Knicks blow away 15-pt lead in humbling loss on NBA’s 75th anniversary

Alder Almo

On November 1, 1946, the New York Knickerbockers fended off Toronto Huskies’ rally to win, 68-66, in the historic opener of the inaugural Basketball Association of America (BAA), the predecessor of the NBA.

The New York Knicks couldn’t hold on to their lead on Monday night like they did 75 years ago.

The surging Raptors, now representing Toronto, returned the favor and dealt the Knicks a humbling loss, 113-104, at the Madison Square Garden.

The Raptors beat the Knicks at their own game, outhustling and outshooting them in the final 29 minutes of the game.

Julius Randle had a strong start with 18 first-quarter points and three of the Knicks’ seven assists. With Randle in his element, the Knicks’ offense was humming. They connected on 8 of 13 three-pointers to start the game. Then the ball stopped moving, and the shots ceased falling.

Randle only had four points and two assists the rest of the way. The Knicks just made 13 assists and 8 of 25 from deep after that torrid start.

“We lost the lead, got back on our heels. They were the aggressors. That’s basically the story of the game,” Knicks coach Tom Thibodeau lamented.

Toronto charged back from a 15-point New York lead in the final 4:32 of the second quarter. A Raptors’ 18-7 closing run built around four three-pointers trimmed the Knicks’ lead to four at the half, 57-53.

“That’s where the game turned. We turned the ball over, we gave them fast breaks, and then we gave them hope. Then the third quarter we got drilled,” Thibodeau added.

In that pivotal third quarter, the defense that became Knicks’ ticket to the playoffs last season was non-existent. The Raptors outscored them, 38-22, and seized a 91-79 lead that ballooned to as many as 15. The Knicks got no closer than nine points.

It was an embarrassing second-half effort in front of some Knicks legends who were feted at halftime for making it to the NBA’s 75th Anniversary team.

If Randle wants to join them soon, he certainly didn’t make a strong case on this forgettable loss.

OG Anunoby outshone him with a career-high 36 points to power the Raptors to their fourth straight win. He was also responsible for locking up Randle in the final three quarters.

Knicks’ third-year wing RJ Barrett stayed hot following his career-high 35-point performance in New Orleans. The Toronto native tried to rally New York with 27 points on 9 of 13 shooting against his hometown team. But it was simply not enough.

The loss ended the Knicks’ three-game win streak. It also marked their second home loss, which came at the hands of perceived lesser opponents.

“It’s the Garden. We try to protect the Garden at all costs, and we didn’t do that tonight,” Barrett said. “They played harder than us, and in the NBA, most of the time, the harder playing team’s gonna win.”

The undermanned Raptors entered the game as a plus-7 underdog. But they hammered out the win by outmuscling the Knicks, 48-41, in the glass.

They outhustled them too.

Toronto was plus-seven in offensive rebounds, which led to a 16-8 advantage in second-chance points.

Lazy passes led to turnovers. The Raptors picked the Knicks’ pocket a dozen times, resulting in 20-13 points off turnovers disparity. New York committed 16 turnovers against Toronto’s eight.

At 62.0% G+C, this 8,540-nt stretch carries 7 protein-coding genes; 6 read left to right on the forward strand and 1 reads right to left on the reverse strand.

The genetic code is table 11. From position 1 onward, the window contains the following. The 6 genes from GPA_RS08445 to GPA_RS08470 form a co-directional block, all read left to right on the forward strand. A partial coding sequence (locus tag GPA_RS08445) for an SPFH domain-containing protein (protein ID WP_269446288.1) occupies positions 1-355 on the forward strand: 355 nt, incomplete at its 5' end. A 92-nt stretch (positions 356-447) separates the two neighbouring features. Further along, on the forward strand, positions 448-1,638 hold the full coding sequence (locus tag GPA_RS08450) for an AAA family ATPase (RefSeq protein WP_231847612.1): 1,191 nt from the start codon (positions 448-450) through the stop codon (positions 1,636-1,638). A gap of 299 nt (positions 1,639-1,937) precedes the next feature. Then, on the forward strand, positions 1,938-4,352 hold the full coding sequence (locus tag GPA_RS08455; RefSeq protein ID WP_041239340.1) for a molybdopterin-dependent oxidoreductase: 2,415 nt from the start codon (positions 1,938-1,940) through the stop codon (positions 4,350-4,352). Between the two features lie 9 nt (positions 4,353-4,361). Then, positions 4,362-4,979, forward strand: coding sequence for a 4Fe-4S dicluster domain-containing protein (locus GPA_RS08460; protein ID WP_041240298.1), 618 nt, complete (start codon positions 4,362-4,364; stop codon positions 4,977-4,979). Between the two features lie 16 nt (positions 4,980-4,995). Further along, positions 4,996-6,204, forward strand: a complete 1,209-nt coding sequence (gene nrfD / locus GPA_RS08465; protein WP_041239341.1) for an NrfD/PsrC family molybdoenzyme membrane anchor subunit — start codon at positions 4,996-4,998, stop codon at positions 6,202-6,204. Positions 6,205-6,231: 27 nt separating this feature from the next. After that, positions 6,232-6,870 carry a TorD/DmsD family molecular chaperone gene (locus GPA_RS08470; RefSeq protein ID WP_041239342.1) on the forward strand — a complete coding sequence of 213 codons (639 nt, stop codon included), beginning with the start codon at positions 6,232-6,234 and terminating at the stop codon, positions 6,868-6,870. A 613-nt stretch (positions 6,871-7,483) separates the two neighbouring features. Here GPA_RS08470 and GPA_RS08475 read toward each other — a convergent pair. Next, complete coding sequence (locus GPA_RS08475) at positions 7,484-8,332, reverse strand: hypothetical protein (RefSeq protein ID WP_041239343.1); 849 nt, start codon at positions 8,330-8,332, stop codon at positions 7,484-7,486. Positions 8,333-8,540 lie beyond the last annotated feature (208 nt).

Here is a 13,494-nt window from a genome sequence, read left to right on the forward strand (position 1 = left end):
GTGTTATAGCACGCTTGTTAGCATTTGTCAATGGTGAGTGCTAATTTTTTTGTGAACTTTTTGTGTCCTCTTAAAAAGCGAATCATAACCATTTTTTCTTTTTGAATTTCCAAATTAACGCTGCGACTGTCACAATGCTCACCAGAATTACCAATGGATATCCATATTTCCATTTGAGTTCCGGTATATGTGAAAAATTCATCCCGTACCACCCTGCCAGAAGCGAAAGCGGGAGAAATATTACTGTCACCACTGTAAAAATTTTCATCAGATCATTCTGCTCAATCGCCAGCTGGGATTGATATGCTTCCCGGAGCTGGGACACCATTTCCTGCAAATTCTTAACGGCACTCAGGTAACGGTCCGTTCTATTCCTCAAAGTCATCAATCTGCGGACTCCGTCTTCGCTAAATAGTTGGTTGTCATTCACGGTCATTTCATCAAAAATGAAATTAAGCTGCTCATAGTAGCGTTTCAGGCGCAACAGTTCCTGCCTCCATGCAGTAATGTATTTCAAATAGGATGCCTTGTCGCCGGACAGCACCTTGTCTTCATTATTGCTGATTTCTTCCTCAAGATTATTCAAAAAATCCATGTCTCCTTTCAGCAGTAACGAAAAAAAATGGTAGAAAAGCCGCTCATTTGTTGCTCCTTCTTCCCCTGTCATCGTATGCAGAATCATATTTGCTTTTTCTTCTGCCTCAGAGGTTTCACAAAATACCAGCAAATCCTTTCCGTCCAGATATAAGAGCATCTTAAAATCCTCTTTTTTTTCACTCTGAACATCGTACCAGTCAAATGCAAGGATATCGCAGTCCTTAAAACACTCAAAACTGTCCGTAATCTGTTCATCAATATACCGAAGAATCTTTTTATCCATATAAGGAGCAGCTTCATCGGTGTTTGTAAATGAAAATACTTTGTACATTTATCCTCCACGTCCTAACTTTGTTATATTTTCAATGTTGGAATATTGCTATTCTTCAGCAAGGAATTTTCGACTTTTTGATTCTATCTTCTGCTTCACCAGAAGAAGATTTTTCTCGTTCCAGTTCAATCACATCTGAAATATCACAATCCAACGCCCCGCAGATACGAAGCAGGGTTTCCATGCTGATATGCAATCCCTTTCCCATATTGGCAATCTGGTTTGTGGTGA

The Knicks entered Monday night 22nd in the league in fastbreak points allowed (14.2 per game). Their effort in getting back to transition defense only got worse in this game. The Raptors ran them to the ground, 21-3, in fastbreak points.

“Everyone’s capable of beating you. We have to play with an edge, and we have to play for 48 minutes,” Thibodeau said. “So, if we have a lead, we have to play tough with a lead. We didn’t do that, so they hurt us with second-chance points, they hurt us with steals, they hurt us with fastbreaks. So, those are things we have to correct.”

With Toronto missing key players Pascal Siakam (left shoulder injury) and rookie stud Scottie Barnes (right thumb sprain) ruled out just before the game, the Raptors played with an edge. They made the Knicks pay for their lackadaisical effort.

Gary Trent, Jr. added 22 points while Fred VanVleet played through small abrasion on the heel of his left hand to finish with 17 points and eight assists. Svi Mykhailiuk, who started for Barnes, stepped up with 15 points.

Kemba Walker and Evan Fournier fired 15 and 12 points, respectively, for the Knicks. But the Raptors scored three of the fourth three-pointers in that momentum-shifting run late in the second quarter against their token defense. Walker had a team-worst -15 plus-minus, Fournier was -11.

Randle also had a crucial turnover during that stretch that led to an Anunoby fastbreak slam. He was 0 for 3 in the second quarter and had two turnovers after his sizzling 5 of 6 shooting in the opening quarter. He ended up with a -15 plus-minus.

“Both of our losses came here at home where games we feel we shouldn’t have lost,” Randle said. It’s always disappointing. You play every game to win, but you can’t sulk on it. You gotta learn from it, keep it moving and get ready for the two-game road trip.”

The Knicks aim to bounce back and maintain their perfect 3-0 record on the road when they visit the Indiana Pacers on Wednesday (7:00 p.m.) and the defending champion Milwaukee Bucks on Friday (7:30 p.m.).

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